It is extremely rare in professional sports that both teams involved in a trade walk away completely happy with the results, however in the case of the deal that sent Benoit Pouliot to the Canadiens from the Minnesota Wild for Guillaume Latendresse, both sides are smiling at the moment.
At the time of the transaction, it seemed to be a completely inconsequential deal. Both players involved were scuffling along and appeared to be in desperate need of a change of scenery.
The 22-year old Latendresse was feeling the weight of the expectations on his shoulders in Montreal of being a local product that earned his reputation as a sniper and supreme agitator in junior, yet was never able to translate that success to his professional career.
Meanwhile the 23-year old Pouliot was feeling the burden of being of being the fourth overall pick in the 2005 NHL Entry Draft, just behind Sidney Crosby, Bobby Ryan and Jack Johnson, but drafted ahead of players such as Carey Price, Anze Kopitar and Paul Stastny. As well after being an all-offense option for the Sudbury Wolves, he was having difficulty adjusting to a much more defensive style of play under former Wild head coach Jacques Lemaire.
"Things weren't working out with Jacques and his style of play," admitted Pouliot. "I had to change my style of play to fit in the role he wanted me to be for the team to be good. That role was completely different from what I was used to playing."
Despite Lemaire moving on to New Jersey and the promise of a more offensive style of hockey under new coach Todd Richards, Pouliot started the season slowly. While attempting to battle through a wrist injury, he was limited to only two goals and two assists in 14 games.
At the same time Latendresse was not faring any better with only three points in 23 games with the Habs.
Fast forward to November 23rd and suddenly both players were gifted a fresh start in a new environment, and both have taken full advantage of their new surroundings.
Since the trade, Latendresse has been one of the top goal scorers in the league, with 10 goals in 21 games heading into action Wednesday. Meanwhile after recovering from his wrist issues, Pouliot has fit in nicely in La Belle Province, earning some rave reviews from teammates.
"He's like (John) LeClair or somebody like that," said linemate Brian Gionta, favourably comparing Pouliot to the three-time 50 goal scorer. "A power forward that's got good hands in front."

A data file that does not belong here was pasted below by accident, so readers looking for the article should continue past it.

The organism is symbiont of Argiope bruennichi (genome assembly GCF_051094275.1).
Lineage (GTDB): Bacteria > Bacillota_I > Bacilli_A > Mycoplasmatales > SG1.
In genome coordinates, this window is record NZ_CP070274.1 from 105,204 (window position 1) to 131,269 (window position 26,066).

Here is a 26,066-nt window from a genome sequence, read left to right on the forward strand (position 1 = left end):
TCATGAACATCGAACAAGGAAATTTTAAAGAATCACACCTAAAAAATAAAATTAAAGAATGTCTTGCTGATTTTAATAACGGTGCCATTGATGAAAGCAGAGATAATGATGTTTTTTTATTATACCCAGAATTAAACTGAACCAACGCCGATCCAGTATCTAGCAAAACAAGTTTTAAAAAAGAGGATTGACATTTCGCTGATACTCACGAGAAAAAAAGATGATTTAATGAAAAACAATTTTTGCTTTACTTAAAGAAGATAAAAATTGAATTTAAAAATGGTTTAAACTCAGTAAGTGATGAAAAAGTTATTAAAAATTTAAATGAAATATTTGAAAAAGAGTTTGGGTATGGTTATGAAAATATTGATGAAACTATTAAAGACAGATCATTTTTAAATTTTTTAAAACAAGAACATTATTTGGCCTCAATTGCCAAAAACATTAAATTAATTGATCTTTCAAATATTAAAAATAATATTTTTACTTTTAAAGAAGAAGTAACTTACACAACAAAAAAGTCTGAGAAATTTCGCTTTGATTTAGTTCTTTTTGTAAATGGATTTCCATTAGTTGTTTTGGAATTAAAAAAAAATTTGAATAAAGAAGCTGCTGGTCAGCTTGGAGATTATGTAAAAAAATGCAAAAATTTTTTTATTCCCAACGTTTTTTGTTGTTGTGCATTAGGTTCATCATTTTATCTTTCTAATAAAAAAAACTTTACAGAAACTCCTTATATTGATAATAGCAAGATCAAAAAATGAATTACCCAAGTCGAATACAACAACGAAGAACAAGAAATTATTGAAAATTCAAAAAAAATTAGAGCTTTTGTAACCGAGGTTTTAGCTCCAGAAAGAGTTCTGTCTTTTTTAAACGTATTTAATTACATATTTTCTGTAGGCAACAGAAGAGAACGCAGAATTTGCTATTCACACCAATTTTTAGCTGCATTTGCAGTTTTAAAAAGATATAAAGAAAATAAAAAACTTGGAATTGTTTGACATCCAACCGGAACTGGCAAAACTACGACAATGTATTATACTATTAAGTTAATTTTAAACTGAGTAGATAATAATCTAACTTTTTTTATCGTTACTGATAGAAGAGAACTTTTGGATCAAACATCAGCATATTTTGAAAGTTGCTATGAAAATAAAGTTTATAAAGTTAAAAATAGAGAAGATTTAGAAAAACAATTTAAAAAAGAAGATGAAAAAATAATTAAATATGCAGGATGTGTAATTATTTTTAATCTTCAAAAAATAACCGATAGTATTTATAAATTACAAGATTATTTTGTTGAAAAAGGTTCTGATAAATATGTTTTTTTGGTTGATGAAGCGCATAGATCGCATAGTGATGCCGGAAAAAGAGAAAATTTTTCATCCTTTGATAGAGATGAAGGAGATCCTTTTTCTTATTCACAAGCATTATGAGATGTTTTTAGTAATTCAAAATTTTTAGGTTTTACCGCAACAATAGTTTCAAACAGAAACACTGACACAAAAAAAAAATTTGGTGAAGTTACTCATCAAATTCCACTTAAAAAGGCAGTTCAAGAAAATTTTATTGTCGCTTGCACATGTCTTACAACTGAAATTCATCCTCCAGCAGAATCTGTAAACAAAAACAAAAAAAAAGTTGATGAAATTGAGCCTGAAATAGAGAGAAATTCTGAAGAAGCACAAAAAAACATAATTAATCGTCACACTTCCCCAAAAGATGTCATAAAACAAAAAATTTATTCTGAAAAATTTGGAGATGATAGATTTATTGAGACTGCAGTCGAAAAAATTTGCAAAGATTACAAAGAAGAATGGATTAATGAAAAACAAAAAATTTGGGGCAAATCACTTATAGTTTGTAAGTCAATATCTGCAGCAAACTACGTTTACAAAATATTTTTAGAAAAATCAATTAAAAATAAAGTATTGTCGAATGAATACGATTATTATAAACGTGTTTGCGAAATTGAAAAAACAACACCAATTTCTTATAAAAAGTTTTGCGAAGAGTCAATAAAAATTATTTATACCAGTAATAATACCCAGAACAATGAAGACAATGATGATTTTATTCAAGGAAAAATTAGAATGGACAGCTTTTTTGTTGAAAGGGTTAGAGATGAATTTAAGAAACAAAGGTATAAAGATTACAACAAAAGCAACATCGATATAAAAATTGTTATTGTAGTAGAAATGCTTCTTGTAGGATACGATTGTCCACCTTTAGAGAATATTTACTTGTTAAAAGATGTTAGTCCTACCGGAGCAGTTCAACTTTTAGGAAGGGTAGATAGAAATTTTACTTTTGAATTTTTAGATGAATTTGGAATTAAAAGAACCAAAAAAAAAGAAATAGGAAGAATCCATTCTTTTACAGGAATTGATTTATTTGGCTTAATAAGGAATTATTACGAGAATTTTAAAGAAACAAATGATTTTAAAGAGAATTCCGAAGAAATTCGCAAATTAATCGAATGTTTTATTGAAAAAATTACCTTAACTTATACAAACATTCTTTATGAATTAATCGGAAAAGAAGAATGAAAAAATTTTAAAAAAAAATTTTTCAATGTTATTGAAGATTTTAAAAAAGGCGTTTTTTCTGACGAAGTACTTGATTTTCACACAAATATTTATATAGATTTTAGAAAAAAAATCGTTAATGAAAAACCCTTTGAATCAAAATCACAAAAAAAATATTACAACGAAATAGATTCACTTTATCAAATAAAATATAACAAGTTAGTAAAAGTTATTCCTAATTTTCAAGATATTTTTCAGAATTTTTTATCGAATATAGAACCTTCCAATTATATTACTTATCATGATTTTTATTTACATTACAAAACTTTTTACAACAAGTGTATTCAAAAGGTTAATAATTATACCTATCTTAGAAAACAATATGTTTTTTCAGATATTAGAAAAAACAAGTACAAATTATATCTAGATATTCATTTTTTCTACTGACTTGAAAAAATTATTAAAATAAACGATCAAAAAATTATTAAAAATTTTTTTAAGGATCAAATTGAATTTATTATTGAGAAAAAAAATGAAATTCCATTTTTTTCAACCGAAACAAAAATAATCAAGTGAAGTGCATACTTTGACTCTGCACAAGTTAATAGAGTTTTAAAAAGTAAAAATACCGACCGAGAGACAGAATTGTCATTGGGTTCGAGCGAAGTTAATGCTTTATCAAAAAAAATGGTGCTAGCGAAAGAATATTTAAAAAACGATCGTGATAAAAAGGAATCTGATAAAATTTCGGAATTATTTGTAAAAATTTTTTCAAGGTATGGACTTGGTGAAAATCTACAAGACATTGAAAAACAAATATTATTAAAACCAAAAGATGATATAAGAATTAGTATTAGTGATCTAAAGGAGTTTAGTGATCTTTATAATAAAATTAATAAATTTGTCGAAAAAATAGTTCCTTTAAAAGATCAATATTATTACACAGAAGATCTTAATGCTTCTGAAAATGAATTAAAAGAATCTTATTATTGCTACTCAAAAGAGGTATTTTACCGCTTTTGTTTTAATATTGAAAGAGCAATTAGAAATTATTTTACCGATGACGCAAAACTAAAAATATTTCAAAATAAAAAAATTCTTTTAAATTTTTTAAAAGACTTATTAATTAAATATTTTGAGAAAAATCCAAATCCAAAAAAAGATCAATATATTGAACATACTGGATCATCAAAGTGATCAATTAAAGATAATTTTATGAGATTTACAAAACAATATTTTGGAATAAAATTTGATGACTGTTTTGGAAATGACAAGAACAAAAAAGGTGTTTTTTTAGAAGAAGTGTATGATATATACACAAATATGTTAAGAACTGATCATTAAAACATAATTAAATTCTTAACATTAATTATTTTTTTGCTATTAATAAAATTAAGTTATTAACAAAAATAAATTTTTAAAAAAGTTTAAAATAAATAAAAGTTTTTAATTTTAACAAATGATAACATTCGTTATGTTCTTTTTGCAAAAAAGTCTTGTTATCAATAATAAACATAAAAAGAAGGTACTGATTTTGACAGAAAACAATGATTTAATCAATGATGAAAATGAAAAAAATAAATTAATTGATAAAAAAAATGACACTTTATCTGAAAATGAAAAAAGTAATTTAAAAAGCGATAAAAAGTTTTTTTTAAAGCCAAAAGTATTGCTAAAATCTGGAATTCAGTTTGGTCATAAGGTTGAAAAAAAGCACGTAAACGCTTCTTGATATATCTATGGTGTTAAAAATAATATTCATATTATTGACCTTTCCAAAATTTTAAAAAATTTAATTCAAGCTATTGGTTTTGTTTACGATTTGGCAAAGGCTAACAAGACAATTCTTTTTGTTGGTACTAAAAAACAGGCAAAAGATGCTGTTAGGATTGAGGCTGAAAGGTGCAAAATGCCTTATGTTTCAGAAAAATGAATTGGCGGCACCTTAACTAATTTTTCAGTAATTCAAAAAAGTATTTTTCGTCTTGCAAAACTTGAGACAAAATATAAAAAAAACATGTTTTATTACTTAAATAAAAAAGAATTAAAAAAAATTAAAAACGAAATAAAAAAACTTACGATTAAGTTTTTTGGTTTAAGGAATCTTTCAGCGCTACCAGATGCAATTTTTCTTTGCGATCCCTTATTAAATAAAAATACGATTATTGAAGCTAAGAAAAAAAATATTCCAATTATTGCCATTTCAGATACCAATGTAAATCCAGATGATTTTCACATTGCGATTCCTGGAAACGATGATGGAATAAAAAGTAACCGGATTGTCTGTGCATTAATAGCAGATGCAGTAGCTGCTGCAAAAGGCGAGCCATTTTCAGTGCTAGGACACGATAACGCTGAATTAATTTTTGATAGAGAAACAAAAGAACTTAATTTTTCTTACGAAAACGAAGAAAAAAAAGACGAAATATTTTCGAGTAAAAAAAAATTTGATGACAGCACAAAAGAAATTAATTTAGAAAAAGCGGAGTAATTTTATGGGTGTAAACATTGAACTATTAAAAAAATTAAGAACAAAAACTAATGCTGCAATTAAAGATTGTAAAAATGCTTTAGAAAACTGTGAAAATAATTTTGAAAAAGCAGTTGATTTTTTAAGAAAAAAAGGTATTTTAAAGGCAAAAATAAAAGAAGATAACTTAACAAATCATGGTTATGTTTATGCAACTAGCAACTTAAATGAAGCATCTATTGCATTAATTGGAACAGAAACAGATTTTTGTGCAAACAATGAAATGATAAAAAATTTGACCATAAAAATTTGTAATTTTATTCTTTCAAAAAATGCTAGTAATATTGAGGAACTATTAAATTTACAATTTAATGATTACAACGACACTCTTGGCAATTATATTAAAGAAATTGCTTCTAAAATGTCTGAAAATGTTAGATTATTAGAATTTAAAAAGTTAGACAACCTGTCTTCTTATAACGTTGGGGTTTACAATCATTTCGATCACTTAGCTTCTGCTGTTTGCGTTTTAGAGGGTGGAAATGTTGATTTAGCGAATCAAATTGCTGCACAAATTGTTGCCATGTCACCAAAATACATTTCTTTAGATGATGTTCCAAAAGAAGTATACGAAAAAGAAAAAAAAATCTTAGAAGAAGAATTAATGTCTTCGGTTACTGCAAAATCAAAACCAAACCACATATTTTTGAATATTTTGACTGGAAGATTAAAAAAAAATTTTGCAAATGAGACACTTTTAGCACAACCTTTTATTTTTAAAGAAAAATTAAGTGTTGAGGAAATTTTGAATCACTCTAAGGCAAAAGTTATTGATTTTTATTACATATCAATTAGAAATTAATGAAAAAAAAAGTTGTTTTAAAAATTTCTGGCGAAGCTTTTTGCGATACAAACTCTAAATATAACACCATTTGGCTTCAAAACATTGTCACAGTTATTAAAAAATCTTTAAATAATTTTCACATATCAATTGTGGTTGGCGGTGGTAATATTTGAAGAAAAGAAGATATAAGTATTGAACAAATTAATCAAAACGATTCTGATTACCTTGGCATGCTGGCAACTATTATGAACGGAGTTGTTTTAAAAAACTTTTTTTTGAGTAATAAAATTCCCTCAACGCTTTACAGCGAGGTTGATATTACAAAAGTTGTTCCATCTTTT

Just like LeClair fit in so well with his "Legion of Doom" linemates in Eric Lindros and Mikael Renberg, Pouliot has found a home alongside Gionta and Scott Gomez on a line in need of a nickname. Since the threesome has been put together, Pouliot has four goals in seven games with two of them being game winners.
Pouliot admits that playing with veterans like Gomez and Gionta makes his job easy.
"They are going to put the puck on the net," said Pouliot. "I've just got to be in front, prepared for loose pucks. So far things have been good and it's been awesome playing with those guys. If we keep going like this, I think good things will happen."
As TSN Insider Bob McKenzie states, so far the Canadiens really like what they see.
"The scouting report on Pouliot has always been that he's big, he can skate, he's got skill; but the question was: 'will he get his nose dirty by going to the net and will he make things happen in the really 'dirty' areas to try to score goals?' And the experience so far from the Montreal Canadiens and their coaching staff is that they have seen a player who is really committed and willing to pay a physical price to win battles and score goals in the tough areas."
While it has been a success story thus far, Pouliot realizes that from now on he will always be compared to Latendresse.
"People talk about it every day," said Pouliot. "If Guillaume has a good game, I'll hear about it. I don't know if he hears about my good games but it doesn't really matter. It's good for him that things are working out so well down there."
Pouliot says he feels no bitterness and is just happy to be contributing in Montreal.
"Things weren't working out here for him here and it wasn't working out well in Minnesota for me and now things are kind of going good for both of us."
At the end of the day that is all that Canadiens GM Bob Gainey and Wild GM Chuck Fletcher could have hoped for.